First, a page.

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After Nearly Beating Back Coronavirus, China Plans to Aggressively Leverage Crisis to Gain Global Supply Chain and Political Advantage

 

Rather Losing Its Position, China Plans Aggressive Post-Virus Push, Flooding Market in Key Product Sectors


March 17, 2020
SCDigest Editorial Staff

With the coronavirus starting in China amidst real questions about its transparency in terms of what was happening with the numbers and the source of the virus itself, many observers have recently stated the crisis was sure to accelerate a trend already under way that sees US and other Western businesses reducing their dependence on China sourcing.

That rethinking of supply chain strategy had already begun for many companies before the virus in the face of the US-China tariff wars and general political turmoil, but many found it was harder to get out of Chiba than they thought. But perhaps the coronavirus would the lynchpin that would push many companies to reduce dependency on China.

Supply Chain Digest Says...

China is "planning to overproduce various goods to flood the market and increase its market share while Western companies are on their backs."


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For example, "Already it looks like the virus will hasten the progress to more decentralized global value chains," three Boston Consulting Group consultants recently wrote in the Harvard Business Review.

So many saw the virus crisis as likely to greatly weaken China's global position. China, it appears, has other ideas.

"Several Chinese government agencies and officials are talking publicly about how China can take advantage of being the first country to start recovering from the novel coronavirus (because it was the first country to contract it) to take over the industries of the future," writes Josh Rogin, a columnist for the Washington Post.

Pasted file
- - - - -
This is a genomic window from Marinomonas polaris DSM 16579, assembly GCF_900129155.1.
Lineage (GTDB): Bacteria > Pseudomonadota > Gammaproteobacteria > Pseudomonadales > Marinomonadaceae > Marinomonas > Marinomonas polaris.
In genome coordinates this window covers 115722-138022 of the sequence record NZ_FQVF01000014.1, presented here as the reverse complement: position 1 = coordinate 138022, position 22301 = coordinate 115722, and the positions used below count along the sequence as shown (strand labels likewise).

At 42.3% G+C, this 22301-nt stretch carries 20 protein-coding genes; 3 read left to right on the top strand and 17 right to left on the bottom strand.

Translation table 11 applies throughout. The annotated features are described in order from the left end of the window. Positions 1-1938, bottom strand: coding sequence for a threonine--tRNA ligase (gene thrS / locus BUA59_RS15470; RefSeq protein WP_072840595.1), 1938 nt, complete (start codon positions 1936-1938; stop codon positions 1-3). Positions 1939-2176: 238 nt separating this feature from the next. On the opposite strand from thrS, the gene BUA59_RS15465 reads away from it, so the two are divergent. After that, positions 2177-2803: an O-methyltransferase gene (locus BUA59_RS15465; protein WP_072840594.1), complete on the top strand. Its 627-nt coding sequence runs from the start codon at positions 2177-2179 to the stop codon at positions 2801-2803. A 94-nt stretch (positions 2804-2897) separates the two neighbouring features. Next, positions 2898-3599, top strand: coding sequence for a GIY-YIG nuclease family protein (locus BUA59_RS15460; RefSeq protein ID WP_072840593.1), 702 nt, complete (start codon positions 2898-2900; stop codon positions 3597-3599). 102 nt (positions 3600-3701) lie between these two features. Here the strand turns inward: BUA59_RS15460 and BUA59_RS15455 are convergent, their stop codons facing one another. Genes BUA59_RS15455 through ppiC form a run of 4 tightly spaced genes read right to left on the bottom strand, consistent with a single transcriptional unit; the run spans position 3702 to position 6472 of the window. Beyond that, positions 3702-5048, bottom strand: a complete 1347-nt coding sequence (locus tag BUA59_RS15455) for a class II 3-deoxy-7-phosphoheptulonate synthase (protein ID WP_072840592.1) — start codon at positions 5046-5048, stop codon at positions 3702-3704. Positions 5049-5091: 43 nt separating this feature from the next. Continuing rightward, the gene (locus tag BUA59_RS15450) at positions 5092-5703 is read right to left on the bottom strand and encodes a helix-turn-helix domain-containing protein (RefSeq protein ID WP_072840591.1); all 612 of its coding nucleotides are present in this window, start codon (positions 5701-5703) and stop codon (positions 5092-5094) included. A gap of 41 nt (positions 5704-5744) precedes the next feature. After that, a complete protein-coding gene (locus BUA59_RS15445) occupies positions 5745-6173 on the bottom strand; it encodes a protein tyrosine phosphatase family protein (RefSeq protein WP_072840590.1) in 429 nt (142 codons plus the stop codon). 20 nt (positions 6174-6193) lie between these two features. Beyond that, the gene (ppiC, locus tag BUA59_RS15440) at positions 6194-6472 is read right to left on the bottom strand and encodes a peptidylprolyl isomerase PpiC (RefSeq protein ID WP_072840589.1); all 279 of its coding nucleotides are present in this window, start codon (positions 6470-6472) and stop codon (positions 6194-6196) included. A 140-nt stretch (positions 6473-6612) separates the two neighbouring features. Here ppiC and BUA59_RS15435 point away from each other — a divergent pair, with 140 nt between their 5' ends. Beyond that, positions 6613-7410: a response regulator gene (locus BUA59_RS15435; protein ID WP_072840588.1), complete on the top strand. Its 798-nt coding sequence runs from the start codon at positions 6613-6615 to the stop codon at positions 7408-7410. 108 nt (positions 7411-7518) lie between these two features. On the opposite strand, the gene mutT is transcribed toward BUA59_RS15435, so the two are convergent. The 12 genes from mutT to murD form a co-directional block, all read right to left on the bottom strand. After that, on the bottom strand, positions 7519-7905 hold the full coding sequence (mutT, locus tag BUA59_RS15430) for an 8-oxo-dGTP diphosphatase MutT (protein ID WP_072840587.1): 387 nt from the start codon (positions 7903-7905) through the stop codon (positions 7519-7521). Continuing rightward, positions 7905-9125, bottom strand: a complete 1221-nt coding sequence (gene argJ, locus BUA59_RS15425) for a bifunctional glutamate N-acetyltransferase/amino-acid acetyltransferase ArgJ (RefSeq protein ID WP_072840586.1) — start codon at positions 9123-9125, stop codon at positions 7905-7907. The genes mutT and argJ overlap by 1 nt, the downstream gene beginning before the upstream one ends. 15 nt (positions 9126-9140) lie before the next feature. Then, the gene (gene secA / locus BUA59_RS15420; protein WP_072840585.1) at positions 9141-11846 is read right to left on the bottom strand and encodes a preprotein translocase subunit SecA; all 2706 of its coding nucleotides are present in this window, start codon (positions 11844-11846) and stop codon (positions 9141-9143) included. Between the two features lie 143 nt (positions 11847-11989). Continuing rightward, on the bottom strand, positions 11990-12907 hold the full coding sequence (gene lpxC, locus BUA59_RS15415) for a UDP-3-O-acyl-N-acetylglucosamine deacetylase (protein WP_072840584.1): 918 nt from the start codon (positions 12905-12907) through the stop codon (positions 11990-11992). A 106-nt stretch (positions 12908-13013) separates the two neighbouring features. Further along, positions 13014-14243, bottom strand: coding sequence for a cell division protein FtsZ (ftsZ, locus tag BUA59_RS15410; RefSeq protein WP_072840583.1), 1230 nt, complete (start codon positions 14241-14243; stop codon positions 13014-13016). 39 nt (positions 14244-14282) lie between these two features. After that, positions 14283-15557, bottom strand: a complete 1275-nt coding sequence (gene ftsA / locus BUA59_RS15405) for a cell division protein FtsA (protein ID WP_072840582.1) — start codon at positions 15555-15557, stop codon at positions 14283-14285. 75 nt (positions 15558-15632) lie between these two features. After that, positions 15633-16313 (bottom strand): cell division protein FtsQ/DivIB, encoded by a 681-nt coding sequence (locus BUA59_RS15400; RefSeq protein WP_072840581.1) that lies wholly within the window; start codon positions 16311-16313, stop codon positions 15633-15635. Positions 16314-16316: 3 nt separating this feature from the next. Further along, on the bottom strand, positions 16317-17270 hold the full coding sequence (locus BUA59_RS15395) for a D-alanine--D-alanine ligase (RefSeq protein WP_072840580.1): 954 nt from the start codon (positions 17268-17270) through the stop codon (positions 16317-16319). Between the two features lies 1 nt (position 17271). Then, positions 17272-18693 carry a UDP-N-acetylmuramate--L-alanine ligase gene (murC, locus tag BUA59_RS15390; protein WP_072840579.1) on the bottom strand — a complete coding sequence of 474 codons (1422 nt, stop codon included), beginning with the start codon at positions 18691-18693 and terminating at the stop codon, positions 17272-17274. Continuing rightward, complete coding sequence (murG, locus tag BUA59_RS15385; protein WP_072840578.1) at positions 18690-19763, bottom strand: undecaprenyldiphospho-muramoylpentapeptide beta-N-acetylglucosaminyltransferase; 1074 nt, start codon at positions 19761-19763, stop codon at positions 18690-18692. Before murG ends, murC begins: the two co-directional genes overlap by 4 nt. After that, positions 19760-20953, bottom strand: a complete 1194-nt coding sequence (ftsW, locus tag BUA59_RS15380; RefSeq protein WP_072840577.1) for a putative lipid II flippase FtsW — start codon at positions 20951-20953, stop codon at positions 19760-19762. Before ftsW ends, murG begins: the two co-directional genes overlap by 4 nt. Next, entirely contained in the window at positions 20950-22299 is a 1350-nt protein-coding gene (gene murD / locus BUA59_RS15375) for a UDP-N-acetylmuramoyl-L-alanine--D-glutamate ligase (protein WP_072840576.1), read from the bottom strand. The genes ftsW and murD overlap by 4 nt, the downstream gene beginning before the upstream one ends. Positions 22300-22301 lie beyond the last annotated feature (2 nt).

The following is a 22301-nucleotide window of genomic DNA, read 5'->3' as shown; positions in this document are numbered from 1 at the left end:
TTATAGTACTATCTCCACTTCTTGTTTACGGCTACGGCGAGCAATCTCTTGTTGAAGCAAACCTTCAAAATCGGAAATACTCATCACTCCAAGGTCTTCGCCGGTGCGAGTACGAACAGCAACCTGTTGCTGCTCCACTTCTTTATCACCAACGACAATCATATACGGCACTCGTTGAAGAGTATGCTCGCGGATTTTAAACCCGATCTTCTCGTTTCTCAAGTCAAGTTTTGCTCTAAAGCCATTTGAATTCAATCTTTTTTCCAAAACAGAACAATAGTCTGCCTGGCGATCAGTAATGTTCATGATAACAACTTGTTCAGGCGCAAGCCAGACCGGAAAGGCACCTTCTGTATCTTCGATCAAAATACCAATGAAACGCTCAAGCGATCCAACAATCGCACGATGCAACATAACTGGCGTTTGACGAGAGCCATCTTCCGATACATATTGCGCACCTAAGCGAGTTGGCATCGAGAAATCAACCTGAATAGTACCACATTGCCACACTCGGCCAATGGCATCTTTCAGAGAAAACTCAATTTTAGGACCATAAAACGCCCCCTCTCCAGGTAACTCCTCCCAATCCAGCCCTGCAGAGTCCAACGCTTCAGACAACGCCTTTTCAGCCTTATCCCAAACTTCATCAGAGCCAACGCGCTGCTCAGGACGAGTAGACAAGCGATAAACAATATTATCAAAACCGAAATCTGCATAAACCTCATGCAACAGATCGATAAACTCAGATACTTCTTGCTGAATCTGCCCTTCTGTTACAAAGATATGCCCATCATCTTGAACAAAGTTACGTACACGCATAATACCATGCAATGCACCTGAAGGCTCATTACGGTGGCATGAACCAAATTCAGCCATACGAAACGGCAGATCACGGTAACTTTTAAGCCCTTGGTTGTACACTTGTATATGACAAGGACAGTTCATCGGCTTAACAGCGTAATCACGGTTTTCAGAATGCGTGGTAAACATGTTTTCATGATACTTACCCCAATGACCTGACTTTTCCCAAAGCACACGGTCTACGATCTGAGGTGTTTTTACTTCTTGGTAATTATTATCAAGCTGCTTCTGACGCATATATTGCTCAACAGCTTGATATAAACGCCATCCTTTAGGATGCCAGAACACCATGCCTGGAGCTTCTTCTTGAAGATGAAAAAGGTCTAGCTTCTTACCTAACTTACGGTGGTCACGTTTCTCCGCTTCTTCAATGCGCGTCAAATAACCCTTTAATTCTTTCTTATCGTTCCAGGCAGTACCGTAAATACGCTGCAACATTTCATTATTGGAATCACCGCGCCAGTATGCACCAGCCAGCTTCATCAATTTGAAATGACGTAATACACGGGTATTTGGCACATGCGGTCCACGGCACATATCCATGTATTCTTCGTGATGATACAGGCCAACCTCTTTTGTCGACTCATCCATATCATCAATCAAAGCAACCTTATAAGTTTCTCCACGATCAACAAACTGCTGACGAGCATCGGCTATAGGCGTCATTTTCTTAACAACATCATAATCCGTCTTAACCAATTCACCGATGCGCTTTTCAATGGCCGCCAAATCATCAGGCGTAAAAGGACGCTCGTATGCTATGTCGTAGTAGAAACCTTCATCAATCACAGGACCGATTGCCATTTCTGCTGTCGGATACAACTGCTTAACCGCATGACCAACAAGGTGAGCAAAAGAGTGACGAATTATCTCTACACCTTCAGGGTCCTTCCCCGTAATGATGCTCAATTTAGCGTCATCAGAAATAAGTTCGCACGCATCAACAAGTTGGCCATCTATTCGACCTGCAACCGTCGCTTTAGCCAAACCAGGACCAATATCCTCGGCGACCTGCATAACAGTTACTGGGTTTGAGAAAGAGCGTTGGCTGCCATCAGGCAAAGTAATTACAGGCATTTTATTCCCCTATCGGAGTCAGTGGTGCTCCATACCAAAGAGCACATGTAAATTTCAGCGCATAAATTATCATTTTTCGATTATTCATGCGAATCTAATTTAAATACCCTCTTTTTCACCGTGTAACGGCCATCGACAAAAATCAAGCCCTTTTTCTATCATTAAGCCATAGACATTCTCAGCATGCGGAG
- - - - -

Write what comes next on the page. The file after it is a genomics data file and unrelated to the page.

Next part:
He then quotes Nate Picarsic, co-founder of Horizon Advisory, a consultancy that tracks Chinese government and economic activity, as saying that "They [China] have a post-virus strategy, and it is already underway."

More specifically, China intends to seek out more foreign direct investment, seize market share in critical industries and try to stop the West from confronting its bad behavior, Rogin says.

He notes that after the 2008 financial crisis, China acted quickly to build up its national champion companies using large government subsidies and rampant intellectual property theft from Western companpes. Now home to some of the world's largest and most capable firms, Rogin says China is "planning to overproduce various goods to flood the market and increase its marketshare while Western companies are on their backs."


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What's more, "Chinese commentators in state media are calling for post-coronavirus expansion of Chinese companies abroad, especially in key sectors like 5G, high-speed rail, new energy vehicles, artificial intelligence and the industrial Internet," Rogin says.

"It is possible to turn the crisis into an opportunity - to increase the trust and the dependence of all countries around the world of ‘Made in China,'" Han Jian, of the Chinese Academy of Sciences and director of the Ministry of Civil Affairs's China Industrial Economics Association, wrote on March 4.

"Beijing is trying to manipulate the situation to unfairly take even more control of the industries of the future," Rogin concludes. "We must be smart and not let that happen, by dealing with the crisis without losing sight of the longer game."


What do you think of China's post-virus strategy? Let us know your thoughts at the Feedback section below.

 

Your Comments/Feedback

Bob Habbiajm

Lead Consultant , Supply Chain and Procurement Consulting
Posted on: Mar, 18 2020
Interesting. For a long time the West has swept the risks of making in China aside in favour of profits through cheaper manufacturing costs. We in the West will have no response to this threat unless we choose to increase manufacturing capacity closer to home, which will delay our recovery further.   
 

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